My good friend (my unofficial sponsor who’s been sober 8 years) gently told me as I entered my second year of sobriety that his was tough. Like, really tough. He wasn’t trying to scare me but rather prepare me.
My first year of sobriety was pretty much just about not picking up a drink. Day by day battling the wine witch. Each day choosing not to drink. Clocking up another day on my sobriety counter, checking in on Daybreak to claim that I made it to 3 days, then a week, a month, 90 days, and finally the magic 100 days. I received amazing kudos and encouragement to stay the course from such an incredible community.
It was my bloody-minded stubbornness to stay the cause and to not drink at all costs.
I ate what I wanted to, I slept when I wanted to, I sulked, I raged, I got angry, I cried and I whined but I didn’t drink. Not drinking was my one job. It was pretty much a full-time job and it was all consuming.
And month by month, day by day, hour by hour it got easier.
Then a miracle. On the 21st August 2022, I celebrated a milestone I never dreamed capable of reaching. The magical number – 365 days of sobriety. Something I’d witnessed others on Daybreak achieve, something I never thought I would or could. The pride was enormous. My otherwise fragile and depleted sense of self-worth was somewhat restored. I did it! I actually did it!! I celebrated with much fanfare at a high tea with friends and family. Everyone wrote me letters of encouragement for when the going would inevitably get tough, but oh what a special day my one year anniversary was.
Then I entered my second year of sobriety.
You spend the first year just so focused on not picking up a drink, .and as my friend gently warned me this second year for me has felt like a reckoning. All that crap you drink to forget ends up resurfacing and it’s like being laid bare on the side of the road. There’s no drinking to bury your emotions, or keep you in a perpetual childlike state of never addressing any of your past trauma or issues. It’s so confronting. If I’m honest I’ve cried the tears of a lifetime in the last year.
It was at these points I understood completely why people decide to pick up drinking again. Because man, facing these emotions sober is hard.
To cope I’ve surrounded myself with a circle of support. A medical professional, my husband, my sisters, my family, my friends. I’ve had to be brave enough to ask for help when I’ve needed it. I’ve had to be strong enough to brush off the devil on my back when it’s snuck up on me and said “just have one drink.” And I’ve had to face challenges like dinners, and weddings and birthday parties, sober.
The no drinking bit has been easier. I’ve stopped drinking alcohol free wines now which were so helpful for me in that first year. I’ve stopped posting about being a sober person as I don’t want that to be my soul identity anymore. I’ve stopped lamenting about no longer being the champagne drinking life of the party. My old drinking life and identity is well and truly behind me.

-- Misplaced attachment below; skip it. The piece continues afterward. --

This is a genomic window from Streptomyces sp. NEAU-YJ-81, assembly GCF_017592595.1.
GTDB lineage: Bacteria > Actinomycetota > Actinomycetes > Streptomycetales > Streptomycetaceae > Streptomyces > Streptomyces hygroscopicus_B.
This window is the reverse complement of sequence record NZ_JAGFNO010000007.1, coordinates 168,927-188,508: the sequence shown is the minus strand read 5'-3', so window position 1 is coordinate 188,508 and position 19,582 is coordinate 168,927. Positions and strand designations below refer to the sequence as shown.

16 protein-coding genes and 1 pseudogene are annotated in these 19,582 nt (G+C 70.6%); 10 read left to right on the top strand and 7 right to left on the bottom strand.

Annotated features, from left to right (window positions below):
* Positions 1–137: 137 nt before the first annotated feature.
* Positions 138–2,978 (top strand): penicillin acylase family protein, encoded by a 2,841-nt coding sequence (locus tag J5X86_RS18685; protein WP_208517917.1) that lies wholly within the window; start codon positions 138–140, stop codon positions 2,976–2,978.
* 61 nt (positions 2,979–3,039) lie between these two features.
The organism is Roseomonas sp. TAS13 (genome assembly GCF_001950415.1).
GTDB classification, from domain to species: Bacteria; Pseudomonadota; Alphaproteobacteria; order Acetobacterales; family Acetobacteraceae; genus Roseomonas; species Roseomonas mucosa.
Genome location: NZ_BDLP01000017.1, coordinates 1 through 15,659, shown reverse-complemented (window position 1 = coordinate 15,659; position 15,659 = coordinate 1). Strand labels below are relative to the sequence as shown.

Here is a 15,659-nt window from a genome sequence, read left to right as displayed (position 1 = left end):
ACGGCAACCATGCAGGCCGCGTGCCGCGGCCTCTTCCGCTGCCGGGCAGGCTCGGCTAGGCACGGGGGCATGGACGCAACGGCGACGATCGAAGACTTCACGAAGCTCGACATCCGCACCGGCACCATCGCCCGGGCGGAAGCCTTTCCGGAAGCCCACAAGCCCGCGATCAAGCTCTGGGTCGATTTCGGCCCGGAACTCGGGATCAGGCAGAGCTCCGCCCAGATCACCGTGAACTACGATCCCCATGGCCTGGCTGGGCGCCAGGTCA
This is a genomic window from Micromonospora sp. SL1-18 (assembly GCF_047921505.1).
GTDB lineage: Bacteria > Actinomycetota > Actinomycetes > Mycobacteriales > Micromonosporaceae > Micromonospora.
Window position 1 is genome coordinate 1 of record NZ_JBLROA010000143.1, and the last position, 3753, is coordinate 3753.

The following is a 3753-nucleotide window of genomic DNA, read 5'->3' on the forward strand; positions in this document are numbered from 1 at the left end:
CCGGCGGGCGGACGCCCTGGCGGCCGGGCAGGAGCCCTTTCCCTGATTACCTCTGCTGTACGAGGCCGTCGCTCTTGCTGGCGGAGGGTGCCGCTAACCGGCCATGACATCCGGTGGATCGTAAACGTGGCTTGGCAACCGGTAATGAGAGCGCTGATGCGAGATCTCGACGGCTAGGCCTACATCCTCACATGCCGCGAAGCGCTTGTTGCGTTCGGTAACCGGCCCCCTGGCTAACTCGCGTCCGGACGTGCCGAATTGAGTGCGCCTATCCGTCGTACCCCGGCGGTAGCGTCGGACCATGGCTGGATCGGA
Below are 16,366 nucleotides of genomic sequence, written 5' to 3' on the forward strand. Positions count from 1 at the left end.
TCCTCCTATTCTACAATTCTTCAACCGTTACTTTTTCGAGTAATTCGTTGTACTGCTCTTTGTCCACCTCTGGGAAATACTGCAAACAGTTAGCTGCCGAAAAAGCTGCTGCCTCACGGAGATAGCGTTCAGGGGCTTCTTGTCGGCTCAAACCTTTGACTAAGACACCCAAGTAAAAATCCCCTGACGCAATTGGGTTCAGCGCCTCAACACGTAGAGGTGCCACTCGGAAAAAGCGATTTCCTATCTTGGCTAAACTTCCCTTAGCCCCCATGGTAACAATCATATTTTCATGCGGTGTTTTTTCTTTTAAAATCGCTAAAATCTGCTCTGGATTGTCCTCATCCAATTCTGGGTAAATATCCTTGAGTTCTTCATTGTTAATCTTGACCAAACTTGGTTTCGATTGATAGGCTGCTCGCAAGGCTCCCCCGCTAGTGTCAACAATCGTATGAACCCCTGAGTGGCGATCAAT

But in this second year I’ve had to really rediscover who I am without booze. What do I do with all this spare time? How do I socialise if there are no wine dinners, or champagne club events or weekends away to the Barossa or Clare? What do I do with my Saturday and Sunday mornings if it is not spent in bed hungover?!
And what the heck do I do with all these emotions. and tears? I’ve had to face my demons alone. Without the support of my old friend, alcohol. And my goodness it’s been confronting and hard but am I better for it? Yes. I am. Infinitely so.
So my friend was right in some ways. Year two was hard for me because I had to face my emotions and triggers. But it has been oh so worth it. I never ever get sick of waking up without a hangover. I never get sick of fretting about who I’ve offended, what stupid stuff I said to someone, what embarrassing behaviour have I engaged in. I don’t miss that unadulterated feeling of shame, self-loathing and guilt that you get after a bender.
And I want to say this. I’m not special or clever or unique… I’m just a girl who was sad and used alcohol as a crutch to self-medicate and forget. This was until I realised it wasn’t serving me anymore, and it was seriously compromising my mental and physical health.
To everyone who’s trying, every day you choose not to drink you choose yourself. Some days it’s an easy choice to make, some days it feels like climbing Everest.
But… every 3 days matter, every 10 days count, every month is an achievement, 90 days is a milestone and 100 days is sometimes when the magic begins. Getting sober isn’t a straight line. It took my five years of attempts to get here. And here I am. Two years on. If I can do it, so can you. And I promise you it’s worth it.
Lean on others. Lean on the Daybreak community.. It is made up of spectacular individuals who are supportive, kind and funny. Ex drinkers can still be fun! And you know what? We are even funnier because our minds are sharp and sober!
Two years on and I look like a different person. At first that was all I cared about, but now it’s not about that at all. I feel like a different person. The self-loathing has left the building. I’m calmer, more content and starting to discover the real me.
So here’s to year three!